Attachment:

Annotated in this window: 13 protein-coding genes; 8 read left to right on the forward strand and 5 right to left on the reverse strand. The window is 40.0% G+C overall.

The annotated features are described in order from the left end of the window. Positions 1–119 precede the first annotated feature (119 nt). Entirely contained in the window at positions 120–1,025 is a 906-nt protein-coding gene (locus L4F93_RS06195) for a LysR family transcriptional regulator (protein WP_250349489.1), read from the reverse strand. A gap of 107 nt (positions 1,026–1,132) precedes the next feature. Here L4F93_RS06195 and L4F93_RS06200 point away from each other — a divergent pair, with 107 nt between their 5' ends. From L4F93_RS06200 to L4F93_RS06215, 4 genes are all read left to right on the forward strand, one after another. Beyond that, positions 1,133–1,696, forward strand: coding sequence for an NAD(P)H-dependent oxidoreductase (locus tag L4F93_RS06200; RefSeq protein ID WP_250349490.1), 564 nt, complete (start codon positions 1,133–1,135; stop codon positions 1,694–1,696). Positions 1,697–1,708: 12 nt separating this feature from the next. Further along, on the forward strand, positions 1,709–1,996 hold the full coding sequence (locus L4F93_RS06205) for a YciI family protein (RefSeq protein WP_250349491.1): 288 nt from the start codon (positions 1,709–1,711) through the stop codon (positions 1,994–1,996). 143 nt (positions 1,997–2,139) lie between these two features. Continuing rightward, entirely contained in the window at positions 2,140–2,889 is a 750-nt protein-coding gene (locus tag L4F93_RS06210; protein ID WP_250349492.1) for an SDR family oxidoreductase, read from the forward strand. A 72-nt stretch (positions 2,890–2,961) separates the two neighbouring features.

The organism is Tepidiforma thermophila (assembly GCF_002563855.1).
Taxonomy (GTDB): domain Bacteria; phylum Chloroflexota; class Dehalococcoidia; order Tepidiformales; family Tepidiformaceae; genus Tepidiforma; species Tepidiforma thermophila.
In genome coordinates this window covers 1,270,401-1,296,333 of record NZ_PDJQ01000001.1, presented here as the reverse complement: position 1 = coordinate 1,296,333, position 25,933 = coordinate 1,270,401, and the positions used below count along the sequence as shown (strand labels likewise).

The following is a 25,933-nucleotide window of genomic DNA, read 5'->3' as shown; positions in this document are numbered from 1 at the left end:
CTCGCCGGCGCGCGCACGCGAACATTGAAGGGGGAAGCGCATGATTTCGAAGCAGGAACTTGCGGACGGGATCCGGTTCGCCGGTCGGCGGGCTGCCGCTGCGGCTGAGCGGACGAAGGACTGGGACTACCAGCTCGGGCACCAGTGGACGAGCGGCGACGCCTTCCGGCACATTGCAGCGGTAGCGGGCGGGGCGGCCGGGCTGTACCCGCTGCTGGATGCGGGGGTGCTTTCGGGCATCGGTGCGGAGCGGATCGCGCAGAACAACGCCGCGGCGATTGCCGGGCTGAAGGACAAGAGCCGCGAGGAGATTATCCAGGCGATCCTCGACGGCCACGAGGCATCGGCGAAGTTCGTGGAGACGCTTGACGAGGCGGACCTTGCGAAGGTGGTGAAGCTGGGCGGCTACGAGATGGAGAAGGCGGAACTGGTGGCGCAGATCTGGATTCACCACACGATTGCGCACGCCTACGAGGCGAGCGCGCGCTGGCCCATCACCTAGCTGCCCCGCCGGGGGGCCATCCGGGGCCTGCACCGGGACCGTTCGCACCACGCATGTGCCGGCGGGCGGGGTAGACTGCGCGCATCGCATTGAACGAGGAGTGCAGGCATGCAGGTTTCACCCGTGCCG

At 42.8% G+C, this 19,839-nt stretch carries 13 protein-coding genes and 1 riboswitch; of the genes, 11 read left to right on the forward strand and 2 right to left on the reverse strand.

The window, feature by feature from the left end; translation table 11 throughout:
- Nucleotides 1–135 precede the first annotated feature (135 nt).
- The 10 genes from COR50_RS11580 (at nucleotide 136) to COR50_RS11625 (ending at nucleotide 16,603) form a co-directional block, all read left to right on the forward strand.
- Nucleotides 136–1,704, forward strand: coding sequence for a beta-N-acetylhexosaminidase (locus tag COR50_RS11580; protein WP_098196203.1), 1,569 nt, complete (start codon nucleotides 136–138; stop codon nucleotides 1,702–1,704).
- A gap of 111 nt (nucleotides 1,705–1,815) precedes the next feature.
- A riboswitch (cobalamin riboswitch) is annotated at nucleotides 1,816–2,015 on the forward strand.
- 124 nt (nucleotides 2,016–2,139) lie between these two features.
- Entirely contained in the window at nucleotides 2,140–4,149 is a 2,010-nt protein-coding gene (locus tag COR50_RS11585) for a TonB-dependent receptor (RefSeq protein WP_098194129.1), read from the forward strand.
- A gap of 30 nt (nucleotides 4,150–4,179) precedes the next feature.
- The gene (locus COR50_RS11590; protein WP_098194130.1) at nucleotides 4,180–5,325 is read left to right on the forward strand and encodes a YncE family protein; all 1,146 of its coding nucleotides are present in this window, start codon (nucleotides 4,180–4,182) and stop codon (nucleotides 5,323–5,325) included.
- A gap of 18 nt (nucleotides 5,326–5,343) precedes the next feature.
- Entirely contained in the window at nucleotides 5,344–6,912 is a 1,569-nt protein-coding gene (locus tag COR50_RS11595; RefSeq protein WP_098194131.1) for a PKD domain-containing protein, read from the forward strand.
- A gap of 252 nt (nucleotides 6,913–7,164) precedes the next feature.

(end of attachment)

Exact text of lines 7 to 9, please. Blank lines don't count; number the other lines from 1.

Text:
CTCGCCGGCGCGCGCACGCGAACATTGAAGGGGGAAGCGCATGATTTCGAAGCAGGAACTTGCGGACGGGATCCGGTTCGCCGGTCGGCGGGCTGCCGCTGCGGCTGAGCGGACGAAGGACTGGGACTACCAGCTCGGGCACCAGTGGACGAGCGGCGACGCCTTCCGGCACATTGCAGCGGTAGCGGGCGGGGCGGCCGGGCTGTACCCGCTGCTGGATGCGGGGGTGCTTTCGGGCATCGGTGCGGAGCGGATCGCGCAGAACAACGCCGCGGCGATTGCCGGGCTGAAGGACAAGAGCCGCGAGGAGATTATCCAGGCGATCCTCGACGGCCACGAGGCATCGGCGAAGTTCGTGGAGACGCTTGACGAGGCGGACCTTGCGAAGGTGGTGAAGCTGGGCGGCTACGAGATGGAGAAGGCGGAACTGGTGGCGCAGATCTGGATTCACCACACGATTGCGCACGCCTACGAGGCGAGCGCGCGCTGGCCCATCACCTAGCTGCCCCGCCGGGGGGCCATCCGGGGCCTGCACCGGGACCGTTCGCACCACGCATGTGCCGGCGGGCGGGGTAGACTGCGCGCATCGCATTGAACGAGGAGTGCAGGCATGCAGGTTTCACCCGTGCCG

At 42.8% G+C, this 19,839-nt stretch carries 13 protein-coding genes and 1 riboswitch; of the genes, 11 read left to right on the forward strand and 2 right to left on the reverse strand.

The window, feature by feature from the left end; translation table 11 throughout: